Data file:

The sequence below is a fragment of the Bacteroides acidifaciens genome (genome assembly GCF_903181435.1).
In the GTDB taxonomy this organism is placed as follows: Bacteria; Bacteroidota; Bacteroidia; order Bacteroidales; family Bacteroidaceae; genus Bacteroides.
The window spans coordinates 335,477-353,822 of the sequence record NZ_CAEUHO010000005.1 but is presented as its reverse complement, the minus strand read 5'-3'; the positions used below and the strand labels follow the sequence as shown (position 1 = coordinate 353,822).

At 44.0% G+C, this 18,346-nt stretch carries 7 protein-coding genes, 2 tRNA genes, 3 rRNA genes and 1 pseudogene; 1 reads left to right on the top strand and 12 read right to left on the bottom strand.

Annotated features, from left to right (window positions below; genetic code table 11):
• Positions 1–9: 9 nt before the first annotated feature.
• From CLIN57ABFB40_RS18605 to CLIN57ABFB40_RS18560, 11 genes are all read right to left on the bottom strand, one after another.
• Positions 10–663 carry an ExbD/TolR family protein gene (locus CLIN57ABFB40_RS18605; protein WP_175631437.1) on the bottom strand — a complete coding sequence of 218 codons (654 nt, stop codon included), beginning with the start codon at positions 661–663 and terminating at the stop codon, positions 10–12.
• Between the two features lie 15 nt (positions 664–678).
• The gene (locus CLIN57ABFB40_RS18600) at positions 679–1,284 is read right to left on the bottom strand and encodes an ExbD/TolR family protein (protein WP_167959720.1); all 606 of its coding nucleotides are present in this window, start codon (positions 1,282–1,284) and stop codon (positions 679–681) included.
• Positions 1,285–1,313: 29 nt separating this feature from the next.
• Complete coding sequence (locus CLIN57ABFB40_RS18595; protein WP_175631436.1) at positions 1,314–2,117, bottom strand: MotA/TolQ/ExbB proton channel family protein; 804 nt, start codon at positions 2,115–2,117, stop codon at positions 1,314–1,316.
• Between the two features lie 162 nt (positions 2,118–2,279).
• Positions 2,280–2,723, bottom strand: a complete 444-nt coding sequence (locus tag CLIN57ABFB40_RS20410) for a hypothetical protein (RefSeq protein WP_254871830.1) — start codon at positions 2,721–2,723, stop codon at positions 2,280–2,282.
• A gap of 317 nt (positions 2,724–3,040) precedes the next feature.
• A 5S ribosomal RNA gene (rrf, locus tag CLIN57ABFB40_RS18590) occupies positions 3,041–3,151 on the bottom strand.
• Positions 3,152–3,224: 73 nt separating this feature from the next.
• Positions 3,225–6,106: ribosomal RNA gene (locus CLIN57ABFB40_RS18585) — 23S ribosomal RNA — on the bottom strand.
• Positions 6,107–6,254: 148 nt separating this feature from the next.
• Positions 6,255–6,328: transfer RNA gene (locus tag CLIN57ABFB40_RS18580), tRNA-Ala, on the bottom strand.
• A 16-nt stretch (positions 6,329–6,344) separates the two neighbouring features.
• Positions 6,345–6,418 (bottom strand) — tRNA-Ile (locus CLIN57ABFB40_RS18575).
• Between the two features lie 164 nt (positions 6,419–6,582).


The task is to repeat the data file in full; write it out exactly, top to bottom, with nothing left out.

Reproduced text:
The sequence below is a fragment of the Bacteroides acidifaciens genome (genome assembly GCF_903181435.1).
In the GTDB taxonomy this organism is placed as follows: Bacteria; Bacteroidota; Bacteroidia; order Bacteroidales; family Bacteroidaceae; genus Bacteroides.
The window spans coordinates 335,477-353,822 of the sequence record NZ_CAEUHO010000005.1 but is presented as its reverse complement, the minus strand read 5'-3'; the positions used below and the strand labels follow the sequence as shown (position 1 = coordinate 353,822).

At 44.0% G+C, this 18,346-nt stretch carries 7 protein-coding genes, 2 tRNA genes, 3 rRNA genes and 1 pseudogene; 1 reads left to right on the top strand and 12 read right to left on the bottom strand.

Annotated features, from left to right (window positions below; genetic code table 11):
• Positions 1–9: 9 nt before the first annotated feature.
• From CLIN57ABFB40_RS18605 to CLIN57ABFB40_RS18560, 11 genes are all read right to left on the bottom strand, one after another.
• Positions 10–663 carry an ExbD/TolR family protein gene (locus CLIN57ABFB40_RS18605; protein WP_175631437.1) on the bottom strand — a complete coding sequence of 218 codons (654 nt, stop codon included), beginning with the start codon at positions 661–663 and terminating at the stop codon, positions 10–12.
• Between the two features lie 15 nt (positions 664–678).
• The gene (locus CLIN57ABFB40_RS18600) at positions 679–1,284 is read right to left on the bottom strand and encodes an ExbD/TolR family protein (protein WP_167959720.1); all 606 of its coding nucleotides are present in this window, start codon (positions 1,282–1,284) and stop codon (positions 679–681) included.
• Positions 1,285–1,313: 29 nt separating this feature from the next.
• Complete coding sequence (locus CLIN57ABFB40_RS18595; protein WP_175631436.1) at positions 1,314–2,117, bottom strand: MotA/TolQ/ExbB proton channel family protein; 804 nt, start codon at positions 2,115–2,117, stop codon at positions 1,314–1,316.
• Between the two features lie 162 nt (positions 2,118–2,279).
• Positions 2,280–2,723, bottom strand: a complete 444-nt coding sequence (locus tag CLIN57ABFB40_RS20410) for a hypothetical protein (RefSeq protein WP_254871830.1) — start codon at positions 2,721–2,723, stop codon at positions 2,280–2,282.
• A gap of 317 nt (positions 2,724–3,040) precedes the next feature.
• A 5S ribosomal RNA gene (rrf, locus tag CLIN57ABFB40_RS18590) occupies positions 3,041–3,151 on the bottom strand.
• Positions 3,152–3,224: 73 nt separating this feature from the next.
• Positions 3,225–6,106: ribosomal RNA gene (locus CLIN57ABFB40_RS18585) — 23S ribosomal RNA — on the bottom strand.
• Positions 6,107–6,254: 148 nt separating this feature from the next.
• Positions 6,255–6,328: transfer RNA gene (locus tag CLIN57ABFB40_RS18580), tRNA-Ala, on the bottom strand.
• A 16-nt stretch (positions 6,329–6,344) separates the two neighbouring features.
• Positions 6,345–6,418 (bottom strand) — tRNA-Ile (locus CLIN57ABFB40_RS18575).
• Between the two features lie 164 nt (positions 6,419–6,582).